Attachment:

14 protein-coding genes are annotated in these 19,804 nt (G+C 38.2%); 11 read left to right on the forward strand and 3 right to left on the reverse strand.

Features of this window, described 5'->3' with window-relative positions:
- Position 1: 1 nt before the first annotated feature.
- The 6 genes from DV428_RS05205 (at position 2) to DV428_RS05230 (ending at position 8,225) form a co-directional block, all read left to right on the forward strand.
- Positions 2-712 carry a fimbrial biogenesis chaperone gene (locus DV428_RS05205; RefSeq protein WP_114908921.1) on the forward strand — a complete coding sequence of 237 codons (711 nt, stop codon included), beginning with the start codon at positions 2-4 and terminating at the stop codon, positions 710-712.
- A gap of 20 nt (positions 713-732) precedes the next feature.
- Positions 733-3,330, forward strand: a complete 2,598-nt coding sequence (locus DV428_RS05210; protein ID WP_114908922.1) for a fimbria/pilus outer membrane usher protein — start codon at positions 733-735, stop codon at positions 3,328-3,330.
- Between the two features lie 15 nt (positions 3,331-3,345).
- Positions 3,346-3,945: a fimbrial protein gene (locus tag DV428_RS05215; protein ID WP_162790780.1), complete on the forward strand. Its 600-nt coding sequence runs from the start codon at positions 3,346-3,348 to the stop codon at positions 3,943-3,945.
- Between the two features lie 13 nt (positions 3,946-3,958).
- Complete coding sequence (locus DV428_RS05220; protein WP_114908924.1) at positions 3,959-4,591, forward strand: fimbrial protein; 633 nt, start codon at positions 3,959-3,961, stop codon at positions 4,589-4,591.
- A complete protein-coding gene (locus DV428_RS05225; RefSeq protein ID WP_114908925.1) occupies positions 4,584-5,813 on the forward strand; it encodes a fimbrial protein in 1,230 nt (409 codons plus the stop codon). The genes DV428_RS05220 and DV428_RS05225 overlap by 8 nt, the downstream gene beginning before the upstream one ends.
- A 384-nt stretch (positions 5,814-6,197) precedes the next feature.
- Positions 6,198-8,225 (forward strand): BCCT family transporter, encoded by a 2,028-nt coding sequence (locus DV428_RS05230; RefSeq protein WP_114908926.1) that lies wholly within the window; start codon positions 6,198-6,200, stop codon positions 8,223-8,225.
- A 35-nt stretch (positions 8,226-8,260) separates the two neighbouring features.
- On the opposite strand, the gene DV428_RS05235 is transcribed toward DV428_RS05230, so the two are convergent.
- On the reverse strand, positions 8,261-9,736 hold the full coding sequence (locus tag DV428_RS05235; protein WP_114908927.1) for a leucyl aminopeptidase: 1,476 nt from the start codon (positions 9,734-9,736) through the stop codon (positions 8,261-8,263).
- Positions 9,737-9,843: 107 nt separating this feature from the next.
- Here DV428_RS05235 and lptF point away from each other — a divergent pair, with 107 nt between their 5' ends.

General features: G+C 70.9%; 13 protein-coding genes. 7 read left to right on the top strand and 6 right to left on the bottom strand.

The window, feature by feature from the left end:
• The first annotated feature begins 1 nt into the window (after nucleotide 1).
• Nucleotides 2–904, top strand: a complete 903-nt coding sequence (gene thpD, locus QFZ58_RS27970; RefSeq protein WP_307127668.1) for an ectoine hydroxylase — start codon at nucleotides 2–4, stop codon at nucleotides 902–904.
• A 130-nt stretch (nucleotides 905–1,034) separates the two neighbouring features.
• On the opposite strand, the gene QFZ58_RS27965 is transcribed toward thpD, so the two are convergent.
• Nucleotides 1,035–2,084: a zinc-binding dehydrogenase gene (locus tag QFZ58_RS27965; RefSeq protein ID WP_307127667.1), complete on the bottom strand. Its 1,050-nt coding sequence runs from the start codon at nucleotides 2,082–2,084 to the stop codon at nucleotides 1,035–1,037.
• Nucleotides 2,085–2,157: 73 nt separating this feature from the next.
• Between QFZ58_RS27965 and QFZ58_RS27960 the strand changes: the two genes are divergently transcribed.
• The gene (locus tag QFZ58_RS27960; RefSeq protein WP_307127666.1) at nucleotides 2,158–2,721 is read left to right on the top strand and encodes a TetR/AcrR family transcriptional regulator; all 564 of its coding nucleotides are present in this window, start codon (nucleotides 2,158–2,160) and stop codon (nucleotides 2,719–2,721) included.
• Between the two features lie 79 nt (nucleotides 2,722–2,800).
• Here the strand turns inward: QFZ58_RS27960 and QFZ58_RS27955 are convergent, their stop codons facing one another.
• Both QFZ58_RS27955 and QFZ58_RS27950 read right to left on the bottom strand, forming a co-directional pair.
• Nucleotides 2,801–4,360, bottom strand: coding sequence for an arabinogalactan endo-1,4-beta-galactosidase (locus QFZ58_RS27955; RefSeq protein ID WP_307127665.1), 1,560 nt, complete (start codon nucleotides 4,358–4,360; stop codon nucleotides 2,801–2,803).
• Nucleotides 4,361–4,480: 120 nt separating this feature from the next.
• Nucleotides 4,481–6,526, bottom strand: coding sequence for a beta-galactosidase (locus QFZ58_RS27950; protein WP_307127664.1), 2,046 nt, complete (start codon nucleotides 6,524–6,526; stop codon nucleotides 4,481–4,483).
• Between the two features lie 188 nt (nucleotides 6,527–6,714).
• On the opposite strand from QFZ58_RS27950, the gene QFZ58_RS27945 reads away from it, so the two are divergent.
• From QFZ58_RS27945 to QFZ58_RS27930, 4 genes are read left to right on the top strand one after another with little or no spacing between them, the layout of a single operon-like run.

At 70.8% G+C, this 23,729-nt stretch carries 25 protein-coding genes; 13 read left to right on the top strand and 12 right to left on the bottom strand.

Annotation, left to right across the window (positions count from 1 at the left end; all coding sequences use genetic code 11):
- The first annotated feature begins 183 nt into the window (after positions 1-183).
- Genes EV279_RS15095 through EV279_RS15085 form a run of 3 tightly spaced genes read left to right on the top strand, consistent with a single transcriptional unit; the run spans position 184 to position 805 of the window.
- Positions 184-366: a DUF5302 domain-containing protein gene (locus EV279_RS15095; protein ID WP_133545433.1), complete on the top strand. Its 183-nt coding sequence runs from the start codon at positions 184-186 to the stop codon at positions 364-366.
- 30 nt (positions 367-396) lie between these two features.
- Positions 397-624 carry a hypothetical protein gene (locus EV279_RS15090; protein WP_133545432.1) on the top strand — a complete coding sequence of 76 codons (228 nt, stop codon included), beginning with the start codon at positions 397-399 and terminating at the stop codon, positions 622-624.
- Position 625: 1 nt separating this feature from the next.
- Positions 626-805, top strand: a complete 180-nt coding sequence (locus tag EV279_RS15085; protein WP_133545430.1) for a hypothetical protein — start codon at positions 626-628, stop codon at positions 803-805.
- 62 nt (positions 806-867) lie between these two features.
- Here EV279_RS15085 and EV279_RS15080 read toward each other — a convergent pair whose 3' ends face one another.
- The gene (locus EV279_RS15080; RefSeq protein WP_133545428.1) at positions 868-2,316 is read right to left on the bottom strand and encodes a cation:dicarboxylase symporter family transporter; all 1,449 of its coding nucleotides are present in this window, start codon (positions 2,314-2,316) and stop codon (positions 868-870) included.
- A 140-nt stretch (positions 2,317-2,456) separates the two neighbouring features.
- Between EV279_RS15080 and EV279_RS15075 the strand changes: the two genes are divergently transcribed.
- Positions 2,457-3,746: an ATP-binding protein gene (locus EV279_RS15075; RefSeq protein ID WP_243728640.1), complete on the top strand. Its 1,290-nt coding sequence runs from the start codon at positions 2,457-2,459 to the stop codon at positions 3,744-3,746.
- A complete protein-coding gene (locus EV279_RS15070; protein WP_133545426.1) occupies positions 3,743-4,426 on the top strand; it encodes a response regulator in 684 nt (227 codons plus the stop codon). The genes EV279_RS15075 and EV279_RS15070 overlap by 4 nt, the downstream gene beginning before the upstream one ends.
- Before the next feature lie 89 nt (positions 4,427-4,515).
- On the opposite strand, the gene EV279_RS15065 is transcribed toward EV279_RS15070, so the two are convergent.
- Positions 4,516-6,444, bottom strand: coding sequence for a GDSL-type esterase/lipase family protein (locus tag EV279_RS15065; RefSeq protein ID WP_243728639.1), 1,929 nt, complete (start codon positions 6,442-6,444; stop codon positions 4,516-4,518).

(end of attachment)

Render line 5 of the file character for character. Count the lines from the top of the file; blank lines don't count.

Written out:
- Positions 2-712 carry a fimbrial biogenesis chaperone gene (locus DV428_RS05205; RefSeq protein WP_114908921.1) on the forward strand — a complete coding sequence of 237 codons (711 nt, stop codon included), beginning with the start codon at positions 2-4 and terminating at the stop codon, positions 710-712.